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From Anubhav Kale <Anubhav.K...@microsoft.com>
Subject RE: Rack aware question.
Date Wed, 23 Mar 2016 21:03:50 GMT
Thanks.

To test what happens when rack of a node changes in a running cluster without doing a decommission,
I did the following.

The cluster looks like below (this was run through Eclipse, therefore the IP address hack)

IP

127.0.0.1

127.0.0.2

127.0.0.3

Rack

R1

R1

R2


A table was created and a row inserted as follows:

Cqlsh 127.0.0.1
>create keyspace racktest with replication = { 'class' : 'NetworkTopologyStrategy', 'datacenter1'
: 2 };
>create table racktest.racktable(id int, PRIMARY KEY(id));
>insert into racktest.racktable(id) values(1);

nodetool getendpoints racktest racktable 1

127.0.0.2
127.0.0.3

Nodetool ring > ring_1.txt (attached)

So far so good.

Then I changed the racks to below and restarted DSE with –Dcassandra.ignore_rack=true.
This option from my finding simply avoids the check on startup that compares the rack in system.local
with the one in rack-dc.properties.

IP

127.0.0.1

127.0.0.2

127.0.0.3

Rack

R1

R2

R1


nodetool getendpoints racktest racktable 1

127.0.0.2
127.0.0.3

So far so good, cqlsh returns the queries fine.

Nodetool ring > ring_2.txt (attached)

Now comes the interesting part.

I changed the racks to below and restarted DSE.

IP

127.0.0.1

127.0.0.2

127.0.0.3

Rack

R2

R1

R1


nodetool getendpoints racktest racktable 1

127.0.0.1
127.0.0.3

This is very interesting, cqlsh returns the queries fine. With tracing on, it’s clear that
the 127.0.0.1 is being asked for data as well.

Nodetool ring > ring_3.txt (attached)

There is no change in token information in ring_* files. The token under question for id=1
(from select token(id) from racktest.racktable) is -4069959284402364209.

So, few questions because things don’t add up:


  1.  How come 127.0.0.1 is shown as an endpoint holding the ID when its token range doesn’t
contain it ? Does “nodetool ring” shows all token-ranges for a node or just the primary
range ? I am thinking its only primary. Can someone confirm ?
  2.  How come queries contact 127.0.0.1 ?
  3.  Is “getendpoints” acting odd here and the data really is on 127.0.0.2 ? To prove
/ disprove that, I stopped 127.0.0.2 and ran a query with CONSISTENCY ALL, and it came back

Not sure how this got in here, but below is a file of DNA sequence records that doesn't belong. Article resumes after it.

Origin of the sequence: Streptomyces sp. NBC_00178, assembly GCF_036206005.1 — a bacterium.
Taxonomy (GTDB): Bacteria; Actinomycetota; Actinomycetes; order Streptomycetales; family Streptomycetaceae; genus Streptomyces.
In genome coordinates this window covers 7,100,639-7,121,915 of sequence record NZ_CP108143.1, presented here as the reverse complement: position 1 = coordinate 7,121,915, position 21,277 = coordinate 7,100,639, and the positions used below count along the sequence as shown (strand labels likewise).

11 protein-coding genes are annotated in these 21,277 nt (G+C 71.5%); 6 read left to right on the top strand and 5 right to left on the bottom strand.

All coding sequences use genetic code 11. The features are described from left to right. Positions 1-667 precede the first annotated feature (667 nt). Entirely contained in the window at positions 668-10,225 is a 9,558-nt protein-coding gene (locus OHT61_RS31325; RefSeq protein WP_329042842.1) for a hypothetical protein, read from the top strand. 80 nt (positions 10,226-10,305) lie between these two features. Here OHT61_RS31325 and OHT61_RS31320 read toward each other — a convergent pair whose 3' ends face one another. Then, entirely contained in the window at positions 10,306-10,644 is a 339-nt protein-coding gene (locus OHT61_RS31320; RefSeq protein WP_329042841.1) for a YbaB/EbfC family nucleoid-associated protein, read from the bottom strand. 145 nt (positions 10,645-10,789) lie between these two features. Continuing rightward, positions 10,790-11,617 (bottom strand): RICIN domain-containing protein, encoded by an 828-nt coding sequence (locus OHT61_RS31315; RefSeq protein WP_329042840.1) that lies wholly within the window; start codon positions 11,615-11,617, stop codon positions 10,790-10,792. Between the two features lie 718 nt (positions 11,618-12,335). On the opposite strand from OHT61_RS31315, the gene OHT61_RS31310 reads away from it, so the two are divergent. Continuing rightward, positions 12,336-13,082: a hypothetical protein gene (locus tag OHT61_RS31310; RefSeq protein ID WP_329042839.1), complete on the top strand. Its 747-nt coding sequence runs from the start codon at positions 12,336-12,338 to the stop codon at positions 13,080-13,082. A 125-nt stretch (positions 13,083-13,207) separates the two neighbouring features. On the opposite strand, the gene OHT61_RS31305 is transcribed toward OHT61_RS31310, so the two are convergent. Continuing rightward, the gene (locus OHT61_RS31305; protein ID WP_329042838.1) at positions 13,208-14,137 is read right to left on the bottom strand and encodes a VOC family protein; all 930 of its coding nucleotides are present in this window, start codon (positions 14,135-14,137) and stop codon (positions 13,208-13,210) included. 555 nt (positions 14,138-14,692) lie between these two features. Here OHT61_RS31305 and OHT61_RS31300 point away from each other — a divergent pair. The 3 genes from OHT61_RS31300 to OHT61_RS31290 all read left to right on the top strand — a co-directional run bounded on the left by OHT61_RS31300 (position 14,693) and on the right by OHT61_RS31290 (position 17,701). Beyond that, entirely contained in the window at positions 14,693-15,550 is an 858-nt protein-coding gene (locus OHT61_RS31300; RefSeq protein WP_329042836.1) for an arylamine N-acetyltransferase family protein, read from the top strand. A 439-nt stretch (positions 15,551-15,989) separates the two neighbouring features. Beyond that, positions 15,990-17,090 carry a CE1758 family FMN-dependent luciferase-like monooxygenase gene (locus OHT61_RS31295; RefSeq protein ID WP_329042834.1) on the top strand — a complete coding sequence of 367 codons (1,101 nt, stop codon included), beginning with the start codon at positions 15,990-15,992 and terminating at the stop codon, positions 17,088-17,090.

just fine meaning 127.0.0.1 indeed hold the data (SS Tables also show it).
  4.  So, does this mean that the data actually gets moved around when racks change ?

Thanks !


From: Robert Coli [mailto:rcoli@eventbrite.com]
Sent: Wednesday, March 23, 2016 11:59 AM
To: user@cassandra.apache.org
Subject: Re: Rack aware question.

On Wed, Mar 23, 2016 at 8:07 AM, Anubhav Kale <Anubhav.Kale@microsoft.com<mailto:Anubhav.Kale@microsoft.com>>
wrote:
Suppose we change the racks on VMs on a running cluster. (We need to do this while running
on Azure, because sometimes when the VM gets moved its rack changes).

In this situation, new writes will be laid out based on new rack info on appropriate replicas.
What happens for existing data ? Is that data moved around as well and does it happen if we
run repair or on its own ?

First, you should understand this ticket if relying on rack awareness :

https://issues.apache.org/jira/browse/CASSANDRA-3810<https://na01.safelinks.protection.outlook.com/?url=https%3a%2f%2fissues.apache.org%2fjira%2fbrowse%2fCASSANDRA-3810&data=01%7c01%7cAnubhav.Kale%40microsoft.com%7c7aeaaa44f712480a8e7608d3534d3485%7c72f988bf86f141af91ab2d7cd011db47%7c1&sdata=PIEK5w9ZycRYTymQXBCQOHQ9a1BuurGDFc6J3C%2fWvwQ%3d>

Second, in general nodes cannot move between racks.

https://issues.apache.org/jira/browse/CASSANDRA-10242<https://na01.safelinks.protection.outlook.com/?url=https%3a%2f%2fissues.apache.org%2fjira%2fbrowse%2fCASSANDRA-10242&data=01%7c01%7cAnubhav.Kale%40microsoft.com%7c7aeaaa44f712480a8e7608d3534d3485%7c72f988bf86f141af91ab2d7cd011db47%7c1&sdata=nHX51ahp3SyGKouKb2WFtYmMQSjSNVzH%2fzvN%2fNPJzPw%3d>

Has some detailed explanations of what blows up if they do.

Note that if you want to preserve any of the data on the node, you need to :

1) bring it and have it join the ring in its new rack (during which time it will serve incorrect
reads due to missing data)
2) stop it
3) run cleanup
4) run repair
5) start it again

Can't really say that I recommend this practice, but it's better than "rebootstrap it" which
is the official advice. If you "rebootstrap it" you decrease unique replica count by 1, which
has a nonzero chance of data-loss. The Coli Conjecture says that in practice you probably
don't care about this nonzero chance of data loss if you are running your application in CL.ONE,
which should be all cases where it matters.

=Rob

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